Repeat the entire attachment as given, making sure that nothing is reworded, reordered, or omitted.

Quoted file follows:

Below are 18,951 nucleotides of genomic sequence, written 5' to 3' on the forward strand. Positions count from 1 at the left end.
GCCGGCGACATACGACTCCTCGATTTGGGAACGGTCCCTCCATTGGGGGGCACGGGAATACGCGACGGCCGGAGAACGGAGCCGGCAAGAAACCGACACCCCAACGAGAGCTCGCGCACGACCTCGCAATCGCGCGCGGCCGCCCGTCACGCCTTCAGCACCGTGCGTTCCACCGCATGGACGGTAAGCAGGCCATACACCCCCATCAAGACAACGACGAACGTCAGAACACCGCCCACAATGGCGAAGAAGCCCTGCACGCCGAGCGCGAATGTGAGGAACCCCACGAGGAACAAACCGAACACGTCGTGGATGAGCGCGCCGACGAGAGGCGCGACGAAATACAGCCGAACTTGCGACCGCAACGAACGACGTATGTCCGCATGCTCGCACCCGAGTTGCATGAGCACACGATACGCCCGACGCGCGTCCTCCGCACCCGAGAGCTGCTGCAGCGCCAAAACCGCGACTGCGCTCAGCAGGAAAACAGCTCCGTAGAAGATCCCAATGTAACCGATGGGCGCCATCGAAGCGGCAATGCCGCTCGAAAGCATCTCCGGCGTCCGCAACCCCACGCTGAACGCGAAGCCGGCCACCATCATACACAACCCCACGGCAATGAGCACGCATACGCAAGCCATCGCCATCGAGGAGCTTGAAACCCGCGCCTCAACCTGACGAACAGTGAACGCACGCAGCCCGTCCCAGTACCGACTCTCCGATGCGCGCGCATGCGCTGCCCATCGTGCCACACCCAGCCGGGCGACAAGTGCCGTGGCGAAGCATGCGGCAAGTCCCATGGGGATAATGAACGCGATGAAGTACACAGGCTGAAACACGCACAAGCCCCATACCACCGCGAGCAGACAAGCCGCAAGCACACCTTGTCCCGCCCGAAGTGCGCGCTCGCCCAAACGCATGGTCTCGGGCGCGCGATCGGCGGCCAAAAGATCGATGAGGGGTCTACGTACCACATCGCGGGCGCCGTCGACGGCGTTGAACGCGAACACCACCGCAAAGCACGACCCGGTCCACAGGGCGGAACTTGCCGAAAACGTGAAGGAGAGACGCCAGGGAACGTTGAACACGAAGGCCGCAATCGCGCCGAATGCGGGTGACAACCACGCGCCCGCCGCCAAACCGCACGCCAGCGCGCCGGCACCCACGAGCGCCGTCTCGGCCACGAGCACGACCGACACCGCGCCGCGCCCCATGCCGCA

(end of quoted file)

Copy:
Below are 18,951 nucleotides of genomic sequence, written 5' to 3' on the forward strand. Positions count from 1 at the left end.
GCCGGCGACATACGACTCCTCGATTTGGGAACGGTCCCTCCATTGGGGGGCACGGGAATACGCGACGGCCGGAGAACGGAGCCGGCAAGAAACCGACACCCCAACGAGAGCTCGCGCACGACCTCGCAATCGCGCGCGGCCGCCCGTCACGCCTTCAGCACCGTGCGTTCCACCGCATGGACGGTAAGCAGGCCATACACCCCCATCAAGACAACGACGAACGTCAGAACACCGCCCACAATGGCGAAGAAGCCCTGCACGCCGAGCGCGAATGTGAGGAACCCCACGAGGAACAAACCGAACACGTCGTGGATGAGCGCGCCGACGAGAGGCGCGACGAAATACAGCCGAACTTGCGACCGCAACGAACGACGTATGTCCGCATGCTCGCACCCGAGTTGCATGAGCACACGATACGCCCGACGCGCGTCCTCCGCACCCGAGAGCTGCTGCAGCGCCAAAACCGCGACTGCGCTCAGCAGGAAAACAGCTCCGTAGAAGATCCCAATGTAACCGATGGGCGCCATCGAAGCGGCAATGCCGCTCGAAAGCATCTCCGGCGTCCGCAACCCCACGCTGAACGCGAAGCCGGCCACCATCATACACAACCCCACGGCAATGAGCACGCATACGCAAGCCATCGCCATCGAGGAGCTTGAAACCCGCGCCTCAACCTGACGAACAGTGAACGCACGCAGCCCGTCCCAGTACCGACTCTCCGATGCGCGCGCATGCGCTGCCCATCGTGCCACACCCAGCCGGGCGACAAGTGCCGTGGCGAAGCATGCGGCAAGTCCCATGGGGATAATGAACGCGATGAAGTACACAGGCTGAAACACGCACAAGCCCCATACCACCGCGAGCAGACAAGCCGCAAGCACACCTTGTCCCGCCCGAAGTGCGCGCTCGCCCAAACGCATGGTCTCGGGCGCGCGATCGGCGGCCAAAAGATCGATGAGGGGTCTACGTACCACATCGCGGGCGCCGTCGACGGCGTTGAACGCGAACACCACCGCAAAGCACGACCCGGTCCACAGGGCGGAACTTGCCGAAAACGTGAAGGAGAGACGCCAGGGAACGTTGAACACGAAGGCCGCAATCGCGCCGAATGCGGGTGACAACCACGCGCCCGCCGCCAAACCGCACGCCAGCGCGCCGGCACCCACGAGCGCCGTCTCGGCCACGAGCACGACCGACACCGCGCCGCGCCCCATGCCGCA